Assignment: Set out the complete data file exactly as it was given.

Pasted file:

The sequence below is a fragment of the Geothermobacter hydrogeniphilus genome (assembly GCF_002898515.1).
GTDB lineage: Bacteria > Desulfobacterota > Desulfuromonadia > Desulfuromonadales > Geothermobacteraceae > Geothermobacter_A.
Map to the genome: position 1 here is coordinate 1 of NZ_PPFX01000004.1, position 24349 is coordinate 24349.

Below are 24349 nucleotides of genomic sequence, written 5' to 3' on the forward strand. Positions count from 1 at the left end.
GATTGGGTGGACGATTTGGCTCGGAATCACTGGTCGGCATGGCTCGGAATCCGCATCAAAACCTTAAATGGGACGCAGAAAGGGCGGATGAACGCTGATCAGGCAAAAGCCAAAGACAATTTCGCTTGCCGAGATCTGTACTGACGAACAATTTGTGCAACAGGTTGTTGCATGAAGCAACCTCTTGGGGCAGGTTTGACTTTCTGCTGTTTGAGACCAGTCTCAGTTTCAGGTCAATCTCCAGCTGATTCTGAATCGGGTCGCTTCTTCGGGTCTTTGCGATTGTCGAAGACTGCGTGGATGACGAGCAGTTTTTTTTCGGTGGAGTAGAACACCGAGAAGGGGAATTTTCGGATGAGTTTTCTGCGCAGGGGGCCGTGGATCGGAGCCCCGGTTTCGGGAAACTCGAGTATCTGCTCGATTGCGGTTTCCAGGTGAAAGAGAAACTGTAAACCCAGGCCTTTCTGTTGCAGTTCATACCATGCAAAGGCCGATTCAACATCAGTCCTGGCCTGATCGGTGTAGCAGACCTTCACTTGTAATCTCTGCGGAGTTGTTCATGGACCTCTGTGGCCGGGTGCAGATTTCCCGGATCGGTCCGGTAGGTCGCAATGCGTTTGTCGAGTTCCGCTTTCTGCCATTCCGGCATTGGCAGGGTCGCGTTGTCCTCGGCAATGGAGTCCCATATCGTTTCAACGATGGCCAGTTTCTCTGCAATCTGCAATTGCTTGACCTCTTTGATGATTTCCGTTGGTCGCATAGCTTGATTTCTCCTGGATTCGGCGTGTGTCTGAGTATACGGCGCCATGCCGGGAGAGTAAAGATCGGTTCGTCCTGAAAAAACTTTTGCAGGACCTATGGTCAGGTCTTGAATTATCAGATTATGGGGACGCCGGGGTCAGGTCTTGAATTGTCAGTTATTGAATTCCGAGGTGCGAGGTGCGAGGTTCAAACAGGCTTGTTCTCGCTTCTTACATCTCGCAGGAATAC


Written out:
The sequence below is a fragment of the Geothermobacter hydrogeniphilus genome (assembly GCF_002898515.1).
GTDB lineage: Bacteria > Desulfobacterota > Desulfuromonadia > Desulfuromonadales > Geothermobacteraceae > Geothermobacter_A.
Map to the genome: position 1 here is coordinate 1 of NZ_PPFX01000004.1, position 24349 is coordinate 24349.

Below are 24349 nucleotides of genomic sequence, written 5' to 3' on the forward strand. Positions count from 1 at the left end.
GATTGGGTGGACGATTTGGCTCGGAATCACTGGTCGGCATGGCTCGGAATCCGCATCAAAACCTTAAATGGGACGCAGAAAGGGCGGATGAACGCTGATCAGGCAAAAGCCAAAGACAATTTCGCTTGCCGAGATCTGTACTGACGAACAATTTGTGCAACAGGTTGTTGCATGAAGCAACCTCTTGGGGCAGGTTTGACTTTCTGCTGTTTGAGACCAGTCTCAGTTTCAGGTCAATCTCCAGCTGATTCTGAATCGGGTCGCTTCTTCGGGTCTTTGCGATTGTCGAAGACTGCGTGGATGACGAGCAGTTTTTTTTCGGTGGAGTAGAACACCGAGAAGGGGAATTTTCGGATGAGTTTTCTGCGCAGGGGGCCGTGGATCGGAGCCCCGGTTTCGGGAAACTCGAGTATCTGCTCGATTGCGGTTTCCAGGTGAAAGAGAAACTGTAAACCCAGGCCTTTCTGTTGCAGTTCATACCATGCAAAGGCCGATTCAACATCAGTCCTGGCCTGATCGGTGTAGCAGACCTTCACTTGTAATCTCTGCGGAGTTGTTCATGGACCTCTGTGGCCGGGTGCAGATTTCCCGGATCGGTCCGGTAGGTCGCAATGCGTTTGTCGAGTTCCGCTTTCTGCCATTCCGGCATTGGCAGGGTCGCGTTGTCCTCGGCAATGGAGTCCCATATCGTTTCAACGATGGCCAGTTTCTCTGCAATCTGCAATTGCTTGACCTCTTTGATGATTTCCGTTGGTCGCATAGCTTGATTTCTCCTGGATTCGGCGTGTGTCTGAGTATACGGCGCCATGCCGGGAGAGTAAAGATCGGTTCGTCCTGAAAAAACTTTTGCAGGACCTATGGTCAGGTCTTGAATTATCAGATTATGGGGACGCCGGGGTCAGGTCTTGAATTGTCAGTTATTGAATTCCGAGGTGCGAGGTGCGAGGTTCAAACAGGCTTGTTCTCGCTTCTTACATCTCGCAGGAATAC